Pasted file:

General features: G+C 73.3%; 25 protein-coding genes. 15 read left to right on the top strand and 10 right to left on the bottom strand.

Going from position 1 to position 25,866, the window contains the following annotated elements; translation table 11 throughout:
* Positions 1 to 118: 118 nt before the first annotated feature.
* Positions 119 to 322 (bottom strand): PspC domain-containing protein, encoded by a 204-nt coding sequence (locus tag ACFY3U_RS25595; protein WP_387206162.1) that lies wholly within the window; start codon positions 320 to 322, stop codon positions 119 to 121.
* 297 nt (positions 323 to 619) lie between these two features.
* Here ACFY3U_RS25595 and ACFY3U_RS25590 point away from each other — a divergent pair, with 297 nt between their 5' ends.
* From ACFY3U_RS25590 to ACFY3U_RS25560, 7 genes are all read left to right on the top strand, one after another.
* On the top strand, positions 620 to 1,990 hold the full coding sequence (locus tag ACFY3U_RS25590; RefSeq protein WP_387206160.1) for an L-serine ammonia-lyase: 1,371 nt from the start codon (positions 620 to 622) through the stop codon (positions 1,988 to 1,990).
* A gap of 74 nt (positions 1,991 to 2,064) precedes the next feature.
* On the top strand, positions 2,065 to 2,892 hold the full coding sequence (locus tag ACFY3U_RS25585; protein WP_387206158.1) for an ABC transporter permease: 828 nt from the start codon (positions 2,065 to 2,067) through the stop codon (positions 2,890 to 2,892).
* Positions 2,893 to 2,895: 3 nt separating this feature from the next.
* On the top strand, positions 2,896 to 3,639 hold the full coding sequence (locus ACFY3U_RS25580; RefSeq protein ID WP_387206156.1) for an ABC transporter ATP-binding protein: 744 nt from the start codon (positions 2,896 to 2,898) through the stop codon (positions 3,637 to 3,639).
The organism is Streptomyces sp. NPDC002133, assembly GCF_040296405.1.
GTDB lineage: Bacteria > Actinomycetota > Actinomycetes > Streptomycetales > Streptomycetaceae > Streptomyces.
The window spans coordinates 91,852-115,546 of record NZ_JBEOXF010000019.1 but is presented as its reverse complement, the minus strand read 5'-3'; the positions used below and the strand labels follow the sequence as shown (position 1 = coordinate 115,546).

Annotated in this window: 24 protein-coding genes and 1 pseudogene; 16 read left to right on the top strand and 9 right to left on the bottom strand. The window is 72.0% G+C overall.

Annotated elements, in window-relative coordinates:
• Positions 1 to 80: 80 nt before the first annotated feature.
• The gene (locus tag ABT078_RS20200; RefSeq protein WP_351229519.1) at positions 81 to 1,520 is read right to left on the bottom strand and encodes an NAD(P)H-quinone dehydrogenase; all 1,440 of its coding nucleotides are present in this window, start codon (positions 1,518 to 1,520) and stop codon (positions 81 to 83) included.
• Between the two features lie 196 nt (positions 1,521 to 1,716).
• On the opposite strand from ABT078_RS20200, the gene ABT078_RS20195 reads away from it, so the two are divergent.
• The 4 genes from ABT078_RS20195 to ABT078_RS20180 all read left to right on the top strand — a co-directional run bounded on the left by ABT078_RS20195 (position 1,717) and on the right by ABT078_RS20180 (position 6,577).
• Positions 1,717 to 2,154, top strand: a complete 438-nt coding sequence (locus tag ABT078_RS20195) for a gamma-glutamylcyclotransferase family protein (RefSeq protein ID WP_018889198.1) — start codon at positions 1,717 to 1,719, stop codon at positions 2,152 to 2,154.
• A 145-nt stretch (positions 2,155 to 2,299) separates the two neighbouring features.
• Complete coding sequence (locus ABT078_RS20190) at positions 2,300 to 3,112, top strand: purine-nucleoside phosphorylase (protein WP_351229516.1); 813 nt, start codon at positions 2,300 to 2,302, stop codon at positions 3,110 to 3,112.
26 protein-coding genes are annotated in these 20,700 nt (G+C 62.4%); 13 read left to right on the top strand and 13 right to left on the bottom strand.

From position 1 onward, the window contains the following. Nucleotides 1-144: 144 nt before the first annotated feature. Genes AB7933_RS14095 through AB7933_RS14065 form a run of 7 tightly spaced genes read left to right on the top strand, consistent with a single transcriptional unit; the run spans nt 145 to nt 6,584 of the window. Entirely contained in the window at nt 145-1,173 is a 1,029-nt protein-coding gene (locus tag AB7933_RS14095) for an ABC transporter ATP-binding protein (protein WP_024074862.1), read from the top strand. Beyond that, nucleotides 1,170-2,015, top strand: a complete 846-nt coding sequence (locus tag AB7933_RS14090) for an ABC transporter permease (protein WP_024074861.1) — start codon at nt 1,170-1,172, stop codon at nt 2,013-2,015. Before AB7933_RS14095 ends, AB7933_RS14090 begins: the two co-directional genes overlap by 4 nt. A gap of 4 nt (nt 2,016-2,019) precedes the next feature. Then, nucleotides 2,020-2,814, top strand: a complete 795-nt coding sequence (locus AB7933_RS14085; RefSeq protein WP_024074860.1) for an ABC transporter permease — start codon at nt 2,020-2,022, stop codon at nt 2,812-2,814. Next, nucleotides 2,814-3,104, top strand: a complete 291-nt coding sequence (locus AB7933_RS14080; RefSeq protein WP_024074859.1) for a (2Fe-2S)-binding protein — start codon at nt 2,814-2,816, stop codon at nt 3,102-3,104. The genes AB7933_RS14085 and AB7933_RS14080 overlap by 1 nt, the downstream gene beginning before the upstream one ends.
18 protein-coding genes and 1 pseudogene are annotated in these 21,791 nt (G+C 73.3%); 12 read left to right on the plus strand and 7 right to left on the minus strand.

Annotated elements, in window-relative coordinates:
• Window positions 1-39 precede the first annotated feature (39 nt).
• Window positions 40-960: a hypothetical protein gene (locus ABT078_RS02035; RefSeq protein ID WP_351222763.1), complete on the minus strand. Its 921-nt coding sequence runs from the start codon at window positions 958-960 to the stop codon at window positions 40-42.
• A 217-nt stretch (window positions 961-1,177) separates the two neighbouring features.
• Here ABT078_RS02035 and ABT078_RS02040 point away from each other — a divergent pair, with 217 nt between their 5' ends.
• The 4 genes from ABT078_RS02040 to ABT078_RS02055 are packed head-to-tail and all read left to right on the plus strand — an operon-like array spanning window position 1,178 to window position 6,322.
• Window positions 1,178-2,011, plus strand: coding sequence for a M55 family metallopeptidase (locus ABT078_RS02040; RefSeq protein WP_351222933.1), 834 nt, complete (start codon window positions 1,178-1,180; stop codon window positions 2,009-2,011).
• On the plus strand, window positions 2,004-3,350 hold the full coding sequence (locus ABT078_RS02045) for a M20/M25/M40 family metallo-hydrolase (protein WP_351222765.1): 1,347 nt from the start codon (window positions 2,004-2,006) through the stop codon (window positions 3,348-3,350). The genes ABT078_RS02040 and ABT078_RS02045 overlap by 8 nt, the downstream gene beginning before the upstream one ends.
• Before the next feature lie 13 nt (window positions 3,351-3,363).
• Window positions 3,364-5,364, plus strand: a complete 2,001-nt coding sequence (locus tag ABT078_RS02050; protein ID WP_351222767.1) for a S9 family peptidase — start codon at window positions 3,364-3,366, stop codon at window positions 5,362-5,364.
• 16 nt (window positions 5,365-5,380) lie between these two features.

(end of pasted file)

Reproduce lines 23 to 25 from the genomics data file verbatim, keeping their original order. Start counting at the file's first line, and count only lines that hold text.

• Positions 1,717 to 2,154, top strand: a complete 438-nt coding sequence (locus tag ABT078_RS20195) for a gamma-glutamylcyclotransferase family protein (RefSeq protein ID WP_018889198.1) — start codon at positions 1,717 to 1,719, stop codon at positions 2,152 to 2,154.
• A 145-nt stretch (positions 2,155 to 2,299) separates the two neighbouring features.
• Complete coding sequence (locus ABT078_RS20190) at positions 2,300 to 3,112, top strand: purine-nucleoside phosphorylase (protein WP_351229516.1); 813 nt, start codon at positions 2,300 to 2,302, stop codon at positions 3,110 to 3,112.